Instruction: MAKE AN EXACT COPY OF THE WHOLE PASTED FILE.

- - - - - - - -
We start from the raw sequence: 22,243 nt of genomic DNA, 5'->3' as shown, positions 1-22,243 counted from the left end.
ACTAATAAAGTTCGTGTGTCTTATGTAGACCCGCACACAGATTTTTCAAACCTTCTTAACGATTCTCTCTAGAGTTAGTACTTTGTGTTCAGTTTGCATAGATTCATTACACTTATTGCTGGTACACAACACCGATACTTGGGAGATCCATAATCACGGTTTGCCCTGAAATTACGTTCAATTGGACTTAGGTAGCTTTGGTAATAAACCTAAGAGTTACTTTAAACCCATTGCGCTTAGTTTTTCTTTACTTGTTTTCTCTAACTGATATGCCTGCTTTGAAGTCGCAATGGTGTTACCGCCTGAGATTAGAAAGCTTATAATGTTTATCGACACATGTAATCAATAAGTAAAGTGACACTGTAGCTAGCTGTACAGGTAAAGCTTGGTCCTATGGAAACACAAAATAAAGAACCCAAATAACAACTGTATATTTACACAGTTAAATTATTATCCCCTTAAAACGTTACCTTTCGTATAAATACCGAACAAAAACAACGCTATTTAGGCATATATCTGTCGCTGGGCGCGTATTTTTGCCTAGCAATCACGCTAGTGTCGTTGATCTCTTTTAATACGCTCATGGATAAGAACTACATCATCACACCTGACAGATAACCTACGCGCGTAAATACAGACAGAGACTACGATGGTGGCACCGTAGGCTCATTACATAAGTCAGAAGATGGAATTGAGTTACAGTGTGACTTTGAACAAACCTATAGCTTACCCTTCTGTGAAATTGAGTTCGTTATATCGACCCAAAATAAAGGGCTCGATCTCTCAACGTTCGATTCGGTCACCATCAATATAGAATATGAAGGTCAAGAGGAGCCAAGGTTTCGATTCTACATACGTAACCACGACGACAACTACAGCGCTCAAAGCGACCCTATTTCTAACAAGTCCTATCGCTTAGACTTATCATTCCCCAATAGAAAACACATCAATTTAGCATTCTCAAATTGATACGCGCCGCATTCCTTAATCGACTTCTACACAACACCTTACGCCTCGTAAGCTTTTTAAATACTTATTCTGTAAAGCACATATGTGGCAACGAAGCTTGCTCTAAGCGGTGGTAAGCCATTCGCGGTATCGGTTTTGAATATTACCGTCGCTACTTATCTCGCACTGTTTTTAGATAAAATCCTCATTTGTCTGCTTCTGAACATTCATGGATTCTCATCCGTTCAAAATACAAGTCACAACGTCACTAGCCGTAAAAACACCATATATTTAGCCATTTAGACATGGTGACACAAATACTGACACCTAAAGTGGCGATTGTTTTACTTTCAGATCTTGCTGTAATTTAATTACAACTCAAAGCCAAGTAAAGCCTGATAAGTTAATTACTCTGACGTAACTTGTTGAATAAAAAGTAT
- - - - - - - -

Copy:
We start from the raw sequence: 22,243 nt of genomic DNA, 5'->3' as shown, positions 1-22,243 counted from the left end.
ACTAATAAAGTTCGTGTGTCTTATGTAGACCCGCACACAGATTTTTCAAACCTTCTTAACGATTCTCTCTAGAGTTAGTACTTTGTGTTCAGTTTGCATAGATTCATTACACTTATTGCTGGTACACAACACCGATACTTGGGAGATCCATAATCACGGTTTGCCCTGAAATTACGTTCAATTGGACTTAGGTAGCTTTGGTAATAAACCTAAGAGTTACTTTAAACCCATTGCGCTTAGTTTTTCTTTACTTGTTTTCTCTAACTGATATGCCTGCTTTGAAGTCGCAATGGTGTTACCGCCTGAGATTAGAAAGCTTATAATGTTTATCGACACATGTAATCAATAAGTAAAGTGACACTGTAGCTAGCTGTACAGGTAAAGCTTGGTCCTATGGAAACACAAAATAAAGAACCCAAATAACAACTGTATATTTACACAGTTAAATTATTATCCCCTTAAAACGTTACCTTTCGTATAAATACCGAACAAAAACAACGCTATTTAGGCATATATCTGTCGCTGGGCGCGTATTTTTGCCTAGCAATCACGCTAGTGTCGTTGATCTCTTTTAATACGCTCATGGATAAGAACTACATCATCACACCTGACAGATAACCTACGCGCGTAAATACAGACAGAGACTACGATGGTGGCACCGTAGGCTCATTACATAAGTCAGAAGATGGAATTGAGTTACAGTGTGACTTTGAACAAACCTATAGCTTACCCTTCTGTGAAATTGAGTTCGTTATATCGACCCAAAATAAAGGGCTCGATCTCTCAACGTTCGATTCGGTCACCATCAATATAGAATATGAAGGTCAAGAGGAGCCAAGGTTTCGATTCTACATACGTAACCACGACGACAACTACAGCGCTCAAAGCGACCCTATTTCTAACAAGTCCTATCGCTTAGACTTATCATTCCCCAATAGAAAACACATCAATTTAGCATTCTCAAATTGATACGCGCCGCATTCCTTAATCGACTTCTACACAACACCTTACGCCTCGTAAGCTTTTTAAATACTTATTCTGTAAAGCACATATGTGGCAACGAAGCTTGCTCTAAGCGGTGGTAAGCCATTCGCGGTATCGGTTTTGAATATTACCGTCGCTACTTATCTCGCACTGTTTTTAGATAAAATCCTCATTTGTCTGCTTCTGAACATTCATGGATTCTCATCCGTTCAAAATACAAGTCACAACGTCACTAGCCGTAAAAACACCATATATTTAGCCATTTAGACATGGTGACACAAATACTGACACCTAAAGTGGCGATTGTTTTACTTTCAGATCTTGCTGTAATTTAATTACAACTCAAAGCCAAGTAAAGCCTGATAAGTTAATTACTCTGACGTAACTTGTTGAATAAAAAGTAT